Quality Progress - June 2015 - 5
EXECUTIVE EDITOR AND
Online customer feedback takes off
THOSE WHO KNOW me know I have been cursed by the air travel gods. So you will
not be surprised to learn that on my recent trip to Nashville in May for the World Confer-
ence on Quality and Improvement that my flights were delayed by several hours on the
way there and the way back; mechanical issues were the culprit.
In the first instance, the delay was going to cause me to miss my connection, so I
called the airline to rebook. After the rep and I agreed on my contingency itinerary, I
asked, "Is there any sort of accountability here? Do I get any voucher or compensation
for my inconvenience?" The rep paused and said: "We really don't do that anymore." Sigh.
When I asked the same question on social media a few hours later, I was quickly sent a
voucher to use toward a future flight.
This raises two issues in my mind:
* Customer feedback mechanisms are changing: For better or worse, customers are
taking to various new media to voice their preferences and pains. Why did my complaint
get such immediate attention on Twitter (I didn't even use my ASQ handle)? I'm not sure,
but it's obvious the airline has put resources toward quickly and efficiently addressing
issues in that medium. Does this mean your organization needs to be doing more to look
for and act on customer feedback in different channels?
* Culture: Why were some employees so empowered and responsive, while others
Susan E. Daniels
DIGITAL PRODUCTION SPECIALISTS
espousing the same values, practices and processes? Shouldn't the culture ensure that
training and messages are consistent?
MEDIA SALES ADMINISTRATOR
seemed clueless even though they represent the same company? Shouldn't they all be
Both of these issues are addressed in this month's article mix. First, "Like Abilities,"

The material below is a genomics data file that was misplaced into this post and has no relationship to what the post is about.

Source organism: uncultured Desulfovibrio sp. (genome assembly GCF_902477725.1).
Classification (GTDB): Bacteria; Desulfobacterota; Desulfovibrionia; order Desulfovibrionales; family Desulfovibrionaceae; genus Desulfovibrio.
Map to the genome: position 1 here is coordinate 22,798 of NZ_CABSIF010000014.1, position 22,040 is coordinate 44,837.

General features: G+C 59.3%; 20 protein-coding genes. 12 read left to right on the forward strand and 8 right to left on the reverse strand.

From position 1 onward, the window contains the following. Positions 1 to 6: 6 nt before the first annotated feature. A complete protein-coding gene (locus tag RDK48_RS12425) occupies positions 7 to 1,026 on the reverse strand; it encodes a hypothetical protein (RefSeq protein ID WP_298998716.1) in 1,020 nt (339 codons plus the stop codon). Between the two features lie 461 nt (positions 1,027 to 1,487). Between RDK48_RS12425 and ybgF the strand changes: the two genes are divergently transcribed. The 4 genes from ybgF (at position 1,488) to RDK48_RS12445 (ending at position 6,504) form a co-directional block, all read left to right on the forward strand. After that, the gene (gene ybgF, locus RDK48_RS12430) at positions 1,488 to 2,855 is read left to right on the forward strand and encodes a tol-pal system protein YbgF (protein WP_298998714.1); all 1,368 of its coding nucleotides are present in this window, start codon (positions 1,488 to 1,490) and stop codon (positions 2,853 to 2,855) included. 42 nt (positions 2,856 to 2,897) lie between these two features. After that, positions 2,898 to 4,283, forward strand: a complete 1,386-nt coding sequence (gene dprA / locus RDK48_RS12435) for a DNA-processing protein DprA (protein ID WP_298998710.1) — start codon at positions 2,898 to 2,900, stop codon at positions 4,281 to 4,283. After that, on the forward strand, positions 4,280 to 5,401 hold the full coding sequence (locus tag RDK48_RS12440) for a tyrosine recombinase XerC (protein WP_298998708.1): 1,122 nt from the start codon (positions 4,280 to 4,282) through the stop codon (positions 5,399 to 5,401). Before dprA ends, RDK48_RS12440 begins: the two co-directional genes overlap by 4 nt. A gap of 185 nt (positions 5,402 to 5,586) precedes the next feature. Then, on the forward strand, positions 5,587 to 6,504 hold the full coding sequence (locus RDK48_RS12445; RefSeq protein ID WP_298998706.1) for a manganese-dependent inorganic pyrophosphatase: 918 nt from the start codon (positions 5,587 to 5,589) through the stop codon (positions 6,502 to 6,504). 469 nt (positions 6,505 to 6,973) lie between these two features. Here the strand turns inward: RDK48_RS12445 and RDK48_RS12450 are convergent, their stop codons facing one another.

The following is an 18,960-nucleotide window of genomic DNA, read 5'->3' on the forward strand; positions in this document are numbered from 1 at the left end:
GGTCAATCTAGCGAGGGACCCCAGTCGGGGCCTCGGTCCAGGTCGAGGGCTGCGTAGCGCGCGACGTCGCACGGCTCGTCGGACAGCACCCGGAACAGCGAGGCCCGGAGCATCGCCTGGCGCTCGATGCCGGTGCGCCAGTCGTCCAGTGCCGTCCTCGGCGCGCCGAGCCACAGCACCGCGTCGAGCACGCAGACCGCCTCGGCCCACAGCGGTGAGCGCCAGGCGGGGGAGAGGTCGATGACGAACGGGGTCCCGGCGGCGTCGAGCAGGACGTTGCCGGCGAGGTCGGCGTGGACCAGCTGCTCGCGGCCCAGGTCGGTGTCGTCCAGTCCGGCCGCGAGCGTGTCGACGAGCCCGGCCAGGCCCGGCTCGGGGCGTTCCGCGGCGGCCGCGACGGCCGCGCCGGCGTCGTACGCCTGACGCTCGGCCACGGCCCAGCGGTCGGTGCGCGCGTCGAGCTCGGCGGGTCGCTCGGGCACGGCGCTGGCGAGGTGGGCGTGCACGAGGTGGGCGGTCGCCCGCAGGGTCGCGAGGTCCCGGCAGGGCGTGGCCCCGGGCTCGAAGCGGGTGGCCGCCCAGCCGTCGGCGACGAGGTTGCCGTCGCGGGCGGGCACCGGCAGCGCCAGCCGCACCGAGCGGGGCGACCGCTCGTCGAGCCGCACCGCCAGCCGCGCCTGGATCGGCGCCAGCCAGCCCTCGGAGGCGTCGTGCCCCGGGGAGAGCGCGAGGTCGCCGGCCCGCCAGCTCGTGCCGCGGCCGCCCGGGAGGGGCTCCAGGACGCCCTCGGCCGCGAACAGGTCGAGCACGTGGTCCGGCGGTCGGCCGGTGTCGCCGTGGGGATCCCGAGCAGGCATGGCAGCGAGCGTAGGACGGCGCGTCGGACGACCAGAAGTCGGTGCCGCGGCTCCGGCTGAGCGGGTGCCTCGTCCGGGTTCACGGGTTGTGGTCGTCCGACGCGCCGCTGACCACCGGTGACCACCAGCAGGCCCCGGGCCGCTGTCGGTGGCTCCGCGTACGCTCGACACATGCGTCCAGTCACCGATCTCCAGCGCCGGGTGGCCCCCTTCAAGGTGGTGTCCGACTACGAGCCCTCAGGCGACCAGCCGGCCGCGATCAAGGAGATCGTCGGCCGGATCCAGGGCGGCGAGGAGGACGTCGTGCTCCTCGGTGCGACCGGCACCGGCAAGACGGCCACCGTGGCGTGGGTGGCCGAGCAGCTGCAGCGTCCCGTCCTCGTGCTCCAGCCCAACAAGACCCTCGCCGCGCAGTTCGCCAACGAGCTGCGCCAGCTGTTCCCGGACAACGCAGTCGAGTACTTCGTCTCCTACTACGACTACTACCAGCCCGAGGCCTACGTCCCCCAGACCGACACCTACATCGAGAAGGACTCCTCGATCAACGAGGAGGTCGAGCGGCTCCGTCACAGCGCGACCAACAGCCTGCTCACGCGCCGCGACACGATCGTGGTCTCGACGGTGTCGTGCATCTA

p. 24, looks at how social media is becoming a prevalent forum for customer feedback-
and explains what your organization can do to respond.
The author references an American Express study that showed seven of 10 complain-
ing customers will do business again with the organization if it handles their complaints
properly, and 19 of 20 customers will do so if the organization solves their problems
quickly. Think of your own experiences-sounds about right to me!
Organizational culture is such a far-reaching concept that it could be argued it's
interwoven in almost every QP article. This month's mix includes articles on cultures of
continuous improvement, including "What's Your Next Move?" p. 16, on improving competencies and capabilities to pave the way to bigger wins, and "Assessing the Landscape,"
p. 30, on using lean Six Sigma to reveal areas that require the most attention. QP
William J. Troy
Brian J. LeHouillier
To promote discussion of issues in the field of quality and
ensure coverage of all responsible points of view, Quality
Progress publishes articles representing conflicting and minority views. Opinions expressed are those of the authors and not
necessarily of ASQ or Quality Progress. Use of the ASQ logo in
advertisements does not necessarily constitute endorsement of
that particular product or service by ASQ.
June 2015 * QP
Table of Contents for the Digital Edition of Quality Progress - June 2015
Mr. Pareto Head
What’s Your Next Move?
Assessing the Landscape
Change in Flow
Quality in the First Person
One Good Idea
Back to Basics
Quality Progress - June 2015